Negative CSF and blood cultures – For neonates in whom cultures were obtained before antibiotic therapy and both blood and CSF cultures are negative after 48 hours, we suggest discontinuing antibiotic therapy.

Pretreated or LP delayed – Some neonates may be exposed to antibiotics prior to undergoing LP (eg, because the LP is delayed due to clinical instability, because the mother received intrapartum antibiotic prophylaxis, or because the infant was receiving antibiotics for another reason [eg, prophylaxis for vesicoureteral reflux]). This can result in negative CSF culture. However, in most cases, other CSF parameters, (eg, cell count and protein concentration) will permit accurate diagnosis so long as the LP is not traumatic. (See "Bacterial meningitis in the neonate: Clinical features and diagnosis", section on 'Interpretation of cerebrospinal fluid'.)

Our approach to managing pretreated neonates is as follows:

For neonates in whom the LP was delayed because of clinical instability, meningeal doses of antimicrobial therapy should be continued until the LP can be safely performed.

The total duration of therapy in pretreated neonates depends upon the CSF evaluation and blood culture result:

-Neonates with CSF pleocytosis and positive blood culture are treated for 10 days for gram-positive infection (eg, GBS) and 14 days for gram-negative infection.

-For neonates with normal CSF profile and negative blood and CSF cultures, we usually discontinue antibiotic therapy when cultures are sterile after 48 hours.

-For neonates who have a CSF pleocytosis and negative blood and CSF cultures, we individualize the duration of meningitic doses of antimicrobial therapy based on clinical parameters, including whether there is a noninfectious explanation for the pleocytosis (eg, intraventricular hemorrhage). (See "Bacterial meningitis in the neonate: Clinical features and diagnosis", section on 'Differential diagnosis'.)

ADJUNCTIVE THERAPY — Adjunctive immunomodulatory therapy is not a routine part of management of neonatal meningitis. Though there is evidence from experimental models that immune modulation may positively impact the outcome of neonatal meningitis, the modalities that have undergone clinical investigation thus far have either been shown to be ineffective or they have not been adequately studied.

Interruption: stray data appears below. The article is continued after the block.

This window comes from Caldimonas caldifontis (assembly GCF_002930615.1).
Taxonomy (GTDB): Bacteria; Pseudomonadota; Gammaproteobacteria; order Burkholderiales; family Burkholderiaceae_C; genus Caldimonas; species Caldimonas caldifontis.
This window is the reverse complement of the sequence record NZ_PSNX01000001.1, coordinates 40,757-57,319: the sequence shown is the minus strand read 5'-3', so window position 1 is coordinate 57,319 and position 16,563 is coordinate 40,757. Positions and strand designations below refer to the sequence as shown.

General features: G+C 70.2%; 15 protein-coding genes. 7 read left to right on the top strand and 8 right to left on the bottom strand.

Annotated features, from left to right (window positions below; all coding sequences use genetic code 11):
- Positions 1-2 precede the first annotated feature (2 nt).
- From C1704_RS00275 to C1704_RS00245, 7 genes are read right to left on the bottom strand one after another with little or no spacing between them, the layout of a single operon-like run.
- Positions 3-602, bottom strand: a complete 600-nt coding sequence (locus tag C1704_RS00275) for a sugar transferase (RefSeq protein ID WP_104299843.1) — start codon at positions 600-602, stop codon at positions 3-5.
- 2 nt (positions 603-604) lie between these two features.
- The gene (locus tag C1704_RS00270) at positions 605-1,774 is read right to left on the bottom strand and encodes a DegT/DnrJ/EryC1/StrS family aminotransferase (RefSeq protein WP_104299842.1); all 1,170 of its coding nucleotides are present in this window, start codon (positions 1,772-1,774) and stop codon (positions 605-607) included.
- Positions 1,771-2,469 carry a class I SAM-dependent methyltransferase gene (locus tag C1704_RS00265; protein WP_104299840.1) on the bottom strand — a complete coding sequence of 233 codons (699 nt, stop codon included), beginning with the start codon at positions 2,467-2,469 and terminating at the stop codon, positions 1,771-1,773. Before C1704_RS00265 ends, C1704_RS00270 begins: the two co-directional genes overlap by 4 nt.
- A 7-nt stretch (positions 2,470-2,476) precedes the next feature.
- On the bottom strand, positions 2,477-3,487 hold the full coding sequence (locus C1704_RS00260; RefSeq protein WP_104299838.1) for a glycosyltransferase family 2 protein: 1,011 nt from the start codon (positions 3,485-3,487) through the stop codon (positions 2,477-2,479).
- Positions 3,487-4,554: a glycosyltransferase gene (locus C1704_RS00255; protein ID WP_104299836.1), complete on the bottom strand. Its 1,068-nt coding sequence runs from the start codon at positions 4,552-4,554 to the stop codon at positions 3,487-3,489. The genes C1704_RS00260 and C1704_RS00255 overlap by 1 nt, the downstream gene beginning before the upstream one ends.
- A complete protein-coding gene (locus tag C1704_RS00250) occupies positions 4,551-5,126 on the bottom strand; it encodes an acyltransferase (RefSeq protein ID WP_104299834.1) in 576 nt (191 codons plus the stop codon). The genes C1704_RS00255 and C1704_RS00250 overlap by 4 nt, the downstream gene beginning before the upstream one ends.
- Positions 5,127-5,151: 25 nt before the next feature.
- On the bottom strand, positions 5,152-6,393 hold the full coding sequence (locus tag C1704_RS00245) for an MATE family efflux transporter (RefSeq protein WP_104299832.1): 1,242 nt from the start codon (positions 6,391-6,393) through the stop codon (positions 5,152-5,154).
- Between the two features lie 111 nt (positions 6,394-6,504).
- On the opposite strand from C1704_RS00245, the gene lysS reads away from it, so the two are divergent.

In particular, we suggest not using glucocorticoid therapy to reduce the risk of neurologic sequelae in neonatal meningitis. There are limited data on the use of glucocorticoids in this setting. In a clinical trial involving 52 neonates randomly assigned to dexamethasone plus antibiotic therapy or antibiotic therapy alone, rates of mortality, neurologic disability, and hearing loss at two years were similar in both groups [18]. In an observational study of 263 infants <90 days old with bacterial meningitis, glucocorticoid therapy was not associated with lower mortality; however, only 8 percent of patients in this cohort received glucocorticoids [19]. The role of dexamethasone therapy in older infants and children with bacterial meningitis is controversial and is discussed separately. (See "Bacterial meningitis in children: Dexamethasone and other measures to prevent neurologic complications".)

Adjunctive therapies for neonatal sepsis, which is a prelude to neonatal meningitis, are discussed separately. (See "Management and outcome of sepsis in term and late preterm infants", section on 'Adjunctive therapies'.)

MONITORING RESPONSE TO THERAPY

Ongoing evaluation — The response to therapy and the potential development of complications are monitored with:

Serial neurologic examinations.

Assessment of the overall clinical status (eg, vital sign trends, temperature stability, need for hemodynamic or respiratory support).

Repeat blood cultures – In bacteremic neonates, a repeat blood culture should be performed to document sterility of the blood stream. The follow-up blood culture is usually obtained at the time when the initial blood culture is reported as positive.

Repeat examination of the cerebrospinal fluid (CSF). (See 'Repeat lumbar puncture' below.)

Neuroimaging (See 'Neuroimaging' below.)

Most neonates with uncomplicated bacterial meningitis have clinical improvement within 24 to 48 hours of receiving appropriate antibiotic therapy. Clinical deterioration or failure to improve in this timeframe may suggest development of a complication (eg, obstructive ventriculitis, subdural effusion, brain abscess, intraventricular hemorrhage) or inadequate antimicrobial therapy. (See "Bacterial meningitis in the neonate: Neurologic complications".)

Repeat lumbar puncture — Most neonates with meningitis should have a repeat lumbar puncture (LP) performed 24 to 48 hours after initiation of antimicrobial therapy to document CSF sterilization [6,20]. Repeat LP is suggested for neonates with meningitis caused by group B streptococcus (GBS), E. coli, other gram-negatives, and Listeria and for neonates with a complicated course. This encompasses the majority of patients with neonatal meningitis.